Thus, it seems that the Janša artists are working with political “ready-mades” on several levels in an attempt to subvert the ideology of the (present) ruling party in Slovenia. Their method of over-identification is adapted to a post-socialist situation with the SDS right-wing ruling party as an obscure combination of nationalist ideology, neoliberal economics, Stalinist-like hierarchical intra-party organization, and totalitarian tendencies in overruling key mass-media, state, and quasi-state funds and corporations. If we take seriously these key elements of the ruling party ideology, in a not-so-distant future the brave new Slovenia might end up as a post-fascist society, saturated with nationalism, wild neoliberal capitalism, servile journalism, and corporativism. If that is “the goal” from the Janša’s motto (“The more we are, the faster we will reach the goal!”), then “we” are supposed to play the role of the soldiers of that post-fascist revolution. One of the possible ways to resist such a scenario is to take literally both the subject (“we”) and the object (“the goal”), and this is precisely what has happened in the case of the “Janša project”.
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What is the mechanism of this artistic subversion? In my interpretation, this mechanism is centered in the personal pronoun “we”, a complex linguistic category consisting of I + others (you, they…), and a proper name (Janez Janša) as the dominant element “I” in the formula we = I + others. Supporting references for this thesis are to be found in Jakobson and Benveniste’s writings on the peculiarities of personal pronouns and proper names.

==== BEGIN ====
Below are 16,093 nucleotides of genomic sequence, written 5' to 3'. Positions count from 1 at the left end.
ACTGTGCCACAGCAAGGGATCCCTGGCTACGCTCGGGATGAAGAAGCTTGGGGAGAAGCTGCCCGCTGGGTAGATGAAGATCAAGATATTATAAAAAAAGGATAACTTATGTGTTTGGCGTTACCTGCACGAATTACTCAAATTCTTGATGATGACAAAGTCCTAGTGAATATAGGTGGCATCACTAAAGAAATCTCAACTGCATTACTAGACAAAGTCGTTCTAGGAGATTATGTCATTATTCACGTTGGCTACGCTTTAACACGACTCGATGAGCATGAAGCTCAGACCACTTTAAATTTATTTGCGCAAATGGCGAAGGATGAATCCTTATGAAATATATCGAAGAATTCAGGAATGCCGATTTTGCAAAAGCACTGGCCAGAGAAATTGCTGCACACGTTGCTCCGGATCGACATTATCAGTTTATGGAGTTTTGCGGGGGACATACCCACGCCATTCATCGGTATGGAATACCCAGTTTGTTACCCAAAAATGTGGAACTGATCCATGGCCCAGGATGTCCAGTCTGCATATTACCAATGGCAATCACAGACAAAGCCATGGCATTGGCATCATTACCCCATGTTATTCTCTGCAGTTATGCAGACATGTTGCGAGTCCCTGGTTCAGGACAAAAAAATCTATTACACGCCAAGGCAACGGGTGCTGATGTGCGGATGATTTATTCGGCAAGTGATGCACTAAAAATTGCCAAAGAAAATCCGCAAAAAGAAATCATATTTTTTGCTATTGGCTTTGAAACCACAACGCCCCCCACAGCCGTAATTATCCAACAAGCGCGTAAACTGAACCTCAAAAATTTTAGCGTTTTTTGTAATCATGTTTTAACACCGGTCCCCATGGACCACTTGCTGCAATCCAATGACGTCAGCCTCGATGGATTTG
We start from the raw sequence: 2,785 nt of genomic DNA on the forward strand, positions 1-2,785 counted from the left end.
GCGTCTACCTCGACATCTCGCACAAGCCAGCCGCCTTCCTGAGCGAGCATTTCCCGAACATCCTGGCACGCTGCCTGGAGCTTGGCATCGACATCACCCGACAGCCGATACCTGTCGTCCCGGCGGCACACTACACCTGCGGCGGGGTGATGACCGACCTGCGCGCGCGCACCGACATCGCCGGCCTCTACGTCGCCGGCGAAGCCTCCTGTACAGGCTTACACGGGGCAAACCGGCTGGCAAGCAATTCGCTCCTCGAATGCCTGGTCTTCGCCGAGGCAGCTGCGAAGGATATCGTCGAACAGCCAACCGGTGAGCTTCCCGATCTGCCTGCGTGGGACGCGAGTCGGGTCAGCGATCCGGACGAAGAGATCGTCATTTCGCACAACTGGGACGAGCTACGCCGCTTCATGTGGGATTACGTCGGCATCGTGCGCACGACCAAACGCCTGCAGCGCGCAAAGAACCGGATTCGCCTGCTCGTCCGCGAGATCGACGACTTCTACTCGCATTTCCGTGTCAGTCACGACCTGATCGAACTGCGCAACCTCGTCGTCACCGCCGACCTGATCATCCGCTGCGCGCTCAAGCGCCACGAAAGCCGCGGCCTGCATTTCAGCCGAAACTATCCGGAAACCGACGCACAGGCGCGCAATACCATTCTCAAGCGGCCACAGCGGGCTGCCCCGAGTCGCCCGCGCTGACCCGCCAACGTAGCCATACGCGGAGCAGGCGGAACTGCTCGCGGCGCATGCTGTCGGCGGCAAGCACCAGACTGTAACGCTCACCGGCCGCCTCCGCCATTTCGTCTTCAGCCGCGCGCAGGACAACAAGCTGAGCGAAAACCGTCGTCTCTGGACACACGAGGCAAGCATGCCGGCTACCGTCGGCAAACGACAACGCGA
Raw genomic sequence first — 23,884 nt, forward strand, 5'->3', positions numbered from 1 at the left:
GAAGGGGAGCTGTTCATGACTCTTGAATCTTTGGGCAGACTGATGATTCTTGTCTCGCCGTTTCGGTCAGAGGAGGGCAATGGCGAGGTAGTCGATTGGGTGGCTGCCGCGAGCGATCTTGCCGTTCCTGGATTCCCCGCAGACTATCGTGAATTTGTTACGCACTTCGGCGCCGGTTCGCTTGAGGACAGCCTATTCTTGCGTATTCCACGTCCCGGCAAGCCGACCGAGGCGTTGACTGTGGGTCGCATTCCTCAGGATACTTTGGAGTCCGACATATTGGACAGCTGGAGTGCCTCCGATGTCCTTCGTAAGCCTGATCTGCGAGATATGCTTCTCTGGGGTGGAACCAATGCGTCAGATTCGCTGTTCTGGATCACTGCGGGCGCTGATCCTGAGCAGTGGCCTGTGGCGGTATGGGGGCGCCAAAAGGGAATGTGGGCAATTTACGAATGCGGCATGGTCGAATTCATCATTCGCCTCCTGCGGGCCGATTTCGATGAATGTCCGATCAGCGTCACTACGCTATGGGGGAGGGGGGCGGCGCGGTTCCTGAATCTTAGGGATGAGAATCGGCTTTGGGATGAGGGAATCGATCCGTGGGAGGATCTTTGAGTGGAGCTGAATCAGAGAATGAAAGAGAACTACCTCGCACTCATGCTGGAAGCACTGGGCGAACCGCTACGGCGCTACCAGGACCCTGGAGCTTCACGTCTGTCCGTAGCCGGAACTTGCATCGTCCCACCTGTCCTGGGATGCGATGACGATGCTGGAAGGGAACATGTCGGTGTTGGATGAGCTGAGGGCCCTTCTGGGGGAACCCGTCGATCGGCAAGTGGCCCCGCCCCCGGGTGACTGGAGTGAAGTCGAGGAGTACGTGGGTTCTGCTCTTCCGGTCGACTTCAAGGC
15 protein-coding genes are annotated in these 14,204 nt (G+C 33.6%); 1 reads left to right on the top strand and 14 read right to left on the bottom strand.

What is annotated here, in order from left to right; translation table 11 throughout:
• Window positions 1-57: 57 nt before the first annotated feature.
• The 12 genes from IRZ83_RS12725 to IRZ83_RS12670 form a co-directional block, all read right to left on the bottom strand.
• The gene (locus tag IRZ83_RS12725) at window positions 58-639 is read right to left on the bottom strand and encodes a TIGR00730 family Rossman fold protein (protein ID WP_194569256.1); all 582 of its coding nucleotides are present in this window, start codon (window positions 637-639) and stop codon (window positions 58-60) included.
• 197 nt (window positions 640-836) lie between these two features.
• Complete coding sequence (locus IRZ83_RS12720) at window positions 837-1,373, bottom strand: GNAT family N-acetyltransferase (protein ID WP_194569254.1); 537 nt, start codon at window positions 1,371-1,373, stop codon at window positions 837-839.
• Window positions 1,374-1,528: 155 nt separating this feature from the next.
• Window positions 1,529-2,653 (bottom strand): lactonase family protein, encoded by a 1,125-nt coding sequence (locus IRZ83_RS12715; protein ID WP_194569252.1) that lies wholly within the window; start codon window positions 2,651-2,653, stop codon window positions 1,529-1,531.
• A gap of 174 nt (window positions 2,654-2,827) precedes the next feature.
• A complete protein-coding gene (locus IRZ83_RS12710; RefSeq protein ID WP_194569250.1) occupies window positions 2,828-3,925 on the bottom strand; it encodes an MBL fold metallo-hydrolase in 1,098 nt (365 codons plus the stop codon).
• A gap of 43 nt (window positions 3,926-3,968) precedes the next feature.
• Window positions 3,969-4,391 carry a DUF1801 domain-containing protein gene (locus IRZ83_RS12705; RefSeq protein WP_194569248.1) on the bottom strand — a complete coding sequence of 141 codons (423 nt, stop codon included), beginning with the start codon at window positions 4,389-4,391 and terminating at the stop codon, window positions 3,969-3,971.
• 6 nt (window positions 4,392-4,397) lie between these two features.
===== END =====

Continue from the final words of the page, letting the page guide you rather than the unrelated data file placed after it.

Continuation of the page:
The personal pronoun “we” belongs to a class of grammatical units which Jaspersen calls “shifters”. According to Roman Jakobson, the general meaning of a shifter cannot be defined without a reference to the message, “the sign I cannot represent its object without ‘being in existential relation’ with this object.”  Personal pronouns are grammatical categories, which is to say, they exist only in language; more precisely, according to Benveniste,  personal pronouns refer only to “speech reality” and can be defined only in terms of speech acts and not in the realm of extra-grammatical objects. Furthermore, Benveniste explains that singular forms of personal pronouns are not automatically translatable into their plural counterparts. For instance, “we” doesn’t mean simple multiplication of the same objects (personal pronoun “I”), it is rather a fusion between “I” and “not-I” (I + you, I + they, etc.). In other words, “we” attaches to “I” a certain multitude of other amorphous global persons.